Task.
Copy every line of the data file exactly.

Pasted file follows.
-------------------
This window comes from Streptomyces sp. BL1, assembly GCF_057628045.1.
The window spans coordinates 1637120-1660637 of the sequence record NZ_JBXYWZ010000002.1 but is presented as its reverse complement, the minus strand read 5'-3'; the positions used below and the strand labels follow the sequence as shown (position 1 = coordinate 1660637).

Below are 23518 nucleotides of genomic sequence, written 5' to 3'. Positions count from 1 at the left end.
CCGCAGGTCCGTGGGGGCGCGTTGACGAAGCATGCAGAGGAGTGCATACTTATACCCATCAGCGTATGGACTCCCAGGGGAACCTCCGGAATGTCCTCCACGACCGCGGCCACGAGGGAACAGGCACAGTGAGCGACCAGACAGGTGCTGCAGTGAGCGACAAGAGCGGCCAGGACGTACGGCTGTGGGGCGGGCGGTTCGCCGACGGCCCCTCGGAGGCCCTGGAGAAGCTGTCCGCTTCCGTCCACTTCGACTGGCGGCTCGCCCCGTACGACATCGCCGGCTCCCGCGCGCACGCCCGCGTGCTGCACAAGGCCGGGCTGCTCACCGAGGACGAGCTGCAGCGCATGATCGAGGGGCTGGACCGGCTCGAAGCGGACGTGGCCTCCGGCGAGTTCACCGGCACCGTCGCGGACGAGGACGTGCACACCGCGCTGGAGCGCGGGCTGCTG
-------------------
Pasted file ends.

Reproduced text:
This window comes from Streptomyces sp. BL1, assembly GCF_057628045.1.
The window spans coordinates 1637120-1660637 of the sequence record NZ_JBXYWZ010000002.1 but is presented as its reverse complement, the minus strand read 5'-3'; the positions used below and the strand labels follow the sequence as shown (position 1 = coordinate 1660637).

Below are 23518 nucleotides of genomic sequence, written 5' to 3'. Positions count from 1 at the left end.
CCGCAGGTCCGTGGGGGCGCGTTGACGAAGCATGCAGAGGAGTGCATACTTATACCCATCAGCGTATGGACTCCCAGGGGAACCTCCGGAATGTCCTCCACGACCGCGGCCACGAGGGAACAGGCACAGTGAGCGACCAGACAGGTGCTGCAGTGAGCGACAAGAGCGGCCAGGACGTACGGCTGTGGGGCGGGCGGTTCGCCGACGGCCCCTCGGAGGCCCTGGAGAAGCTGTCCGCTTCCGTCCACTTCGACTGGCGGCTCGCCCCGTACGACATCGCCGGCTCCCGCGCGCACGCCCGCGTGCTGCACAAGGCCGGGCTGCTCACCGAGGACGAGCTGCAGCGCATGATCGAGGGGCTGGACCGGCTCGAAGCGGACGTGGCCTCCGGCGAGTTCACCGGCACCGTCGCGGACGAGGACGTGCACACCGCGCTGGAGCGCGGGCTGCTG